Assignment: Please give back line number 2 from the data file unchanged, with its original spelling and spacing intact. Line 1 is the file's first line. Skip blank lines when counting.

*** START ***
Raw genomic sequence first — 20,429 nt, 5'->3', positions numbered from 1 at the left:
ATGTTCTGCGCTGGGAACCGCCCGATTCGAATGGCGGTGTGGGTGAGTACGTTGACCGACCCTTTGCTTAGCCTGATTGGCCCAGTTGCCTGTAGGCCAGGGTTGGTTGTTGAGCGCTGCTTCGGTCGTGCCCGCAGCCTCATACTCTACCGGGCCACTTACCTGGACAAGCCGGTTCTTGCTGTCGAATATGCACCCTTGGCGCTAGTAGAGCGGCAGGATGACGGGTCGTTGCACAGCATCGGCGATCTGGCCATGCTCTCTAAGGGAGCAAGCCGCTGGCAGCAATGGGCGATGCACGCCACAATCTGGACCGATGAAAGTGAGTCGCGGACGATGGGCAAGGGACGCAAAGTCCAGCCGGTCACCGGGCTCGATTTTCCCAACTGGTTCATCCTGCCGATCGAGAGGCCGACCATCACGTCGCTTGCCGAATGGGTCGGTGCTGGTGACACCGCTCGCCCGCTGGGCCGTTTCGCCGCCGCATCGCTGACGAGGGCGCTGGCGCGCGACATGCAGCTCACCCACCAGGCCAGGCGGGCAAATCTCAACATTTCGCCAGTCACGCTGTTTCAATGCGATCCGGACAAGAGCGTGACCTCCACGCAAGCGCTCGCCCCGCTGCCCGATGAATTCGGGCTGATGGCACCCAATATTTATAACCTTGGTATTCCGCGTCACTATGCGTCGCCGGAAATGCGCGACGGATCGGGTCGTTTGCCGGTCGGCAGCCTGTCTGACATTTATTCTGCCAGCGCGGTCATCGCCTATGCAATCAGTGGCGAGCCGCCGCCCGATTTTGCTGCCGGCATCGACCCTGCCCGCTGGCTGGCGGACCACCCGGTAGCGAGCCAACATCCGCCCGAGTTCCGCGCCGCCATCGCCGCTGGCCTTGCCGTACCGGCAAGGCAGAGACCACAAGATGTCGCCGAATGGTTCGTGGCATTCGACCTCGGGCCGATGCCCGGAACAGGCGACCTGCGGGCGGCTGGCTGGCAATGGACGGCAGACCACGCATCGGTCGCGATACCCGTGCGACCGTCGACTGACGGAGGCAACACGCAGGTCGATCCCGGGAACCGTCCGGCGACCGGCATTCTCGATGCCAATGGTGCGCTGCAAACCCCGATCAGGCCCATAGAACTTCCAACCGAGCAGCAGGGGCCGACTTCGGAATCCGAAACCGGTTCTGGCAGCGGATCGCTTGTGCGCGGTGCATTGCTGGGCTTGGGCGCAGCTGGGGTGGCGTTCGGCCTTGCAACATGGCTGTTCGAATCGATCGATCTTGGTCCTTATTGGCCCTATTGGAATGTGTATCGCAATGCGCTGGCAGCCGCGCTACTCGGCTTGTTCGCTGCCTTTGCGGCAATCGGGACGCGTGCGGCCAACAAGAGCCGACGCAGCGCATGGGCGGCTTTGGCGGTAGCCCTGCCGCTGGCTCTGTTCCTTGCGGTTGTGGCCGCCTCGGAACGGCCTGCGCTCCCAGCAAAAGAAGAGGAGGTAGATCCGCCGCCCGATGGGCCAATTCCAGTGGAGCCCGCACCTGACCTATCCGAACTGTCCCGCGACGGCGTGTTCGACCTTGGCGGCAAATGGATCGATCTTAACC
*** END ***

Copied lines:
ATGTTCTGCGCTGGGAACCGCCCGATTCGAATGGCGGTGTGGGTGAGTACGTTGACCGACCCTTTGCTTAGCCTGATTGGCCCAGTTGCCTGTAGGCCAGGGTTGGTTGTTGAGCGCTGCTTCGGTCGTGCCCGCAGCCTCATACTCTACCGGGCCACTTACCTGGACAAGCCGGTTCTTGCTGTCGAATATGCACCCTTGGCGCTAGTAGAGCGGCAGGATGACGGGTCGTTGCACAGCATCGGCGATCTGGCCATGCTCTCTAAGGGAGCAAGCCGCTGGCAGCAATGGGCGATGCACGCCACAATCTGGACCGATGAAAGTGAGTCGCGGACGATGGGCAAGGGACGCAAAGTCCAGCCGGTCACCGGGCTCGATTTTCCCAACTGGTTCATCCTGCCGATCGAGAGGCCGACCATCACGTCGCTTGCCGAATGGGTCGGTGCTGGTGACACCGCTCGCCCGCTGGGCCGTTTCGCCGCCGCATCGCTGACGAGGGCGCTGGCGCGCGACATGCAGCTCACCCACCAGGCCAGGCGGGCAAATCTCAACATTTCGCCAGTCACGCTGTTTCAATGCGATCCGGACAAGAGCGTGACCTCCACGCAAGCGCTCGCCCCGCTGCCCGATGAATTCGGGCTGATGGCACCCAATATTTATAACCTTGGTATTCCGCGTCACTATGCGTCGCCGGAAATGCGCGACGGATCGGGTCGTTTGCCGGTCGGCAGCCTGTCTGACATTTATTCTGCCAGCGCGGTCATCGCCTATGCAATCAGTGGCGAGCCGCCGCCCGATTTTGCTGCCGGCATCGACCCTGCCCGCTGGCTGGCGGACCACCCGGTAGCGAGCCAACATCCGCCCGAGTTCCGCGCCGCCATCGCCGCTGGCCTTGCCGTACCGGCAAGGCAGAGACCACAAGATGTCGCCGAATGGTTCGTGGCATTCGACCTCGGGCCGATGCCCGGAACAGGCGACCTGCGGGCGGCTGGCTGGCAATGGACGGCAGACCACGCATCGGTCGCGATACCCGTGCGACCGTCGACTGACGGAGGCAACACGCAGGTCGATCCCGGGAACCGTCCGGCGACCGGCATTCTCGATGCCAATGGTGCGCTGCAAACCCCGATCAGGCCCATAGAACTTCCAACCGAGCAGCAGGGGCCGACTTCGGAATCCGAAACCGGTTCTGGCAGCGGATCGCTTGTGCGCGGTGCATTGCTGGGCTTGGGCGCAGCTGGGGTGGCGTTCGGCCTTGCAACATGGCTGTTCGAATCGATCGATCTTGGTCCTTATTGGCCCTATTGGAATGTGTATCGCAATGCGCTGGCAGCCGCGCTACTCGGCTTGTTCGCTGCCTTTGCGGCAATCGGGACGCGTGCGGCCAACAAGAGCCGACGCAGCGCATGGGCGGCTTTGGCGGTAGCCCTGCCGCTGGCTCTGTTCCTTGCGGTTGTGGCCGCCTCGGAACGGCCTGCGCTCCCAGCAAAAGAAGAGGAGGTAGATCCGCCGCCCGATGGGCCAATTCCAGTGGAGCCCGCACCTGACCTATCCGAACTGTCCCGCGACGGCGTGTTCGACCTTGGCGGCAAATGGATCGATCTTAACC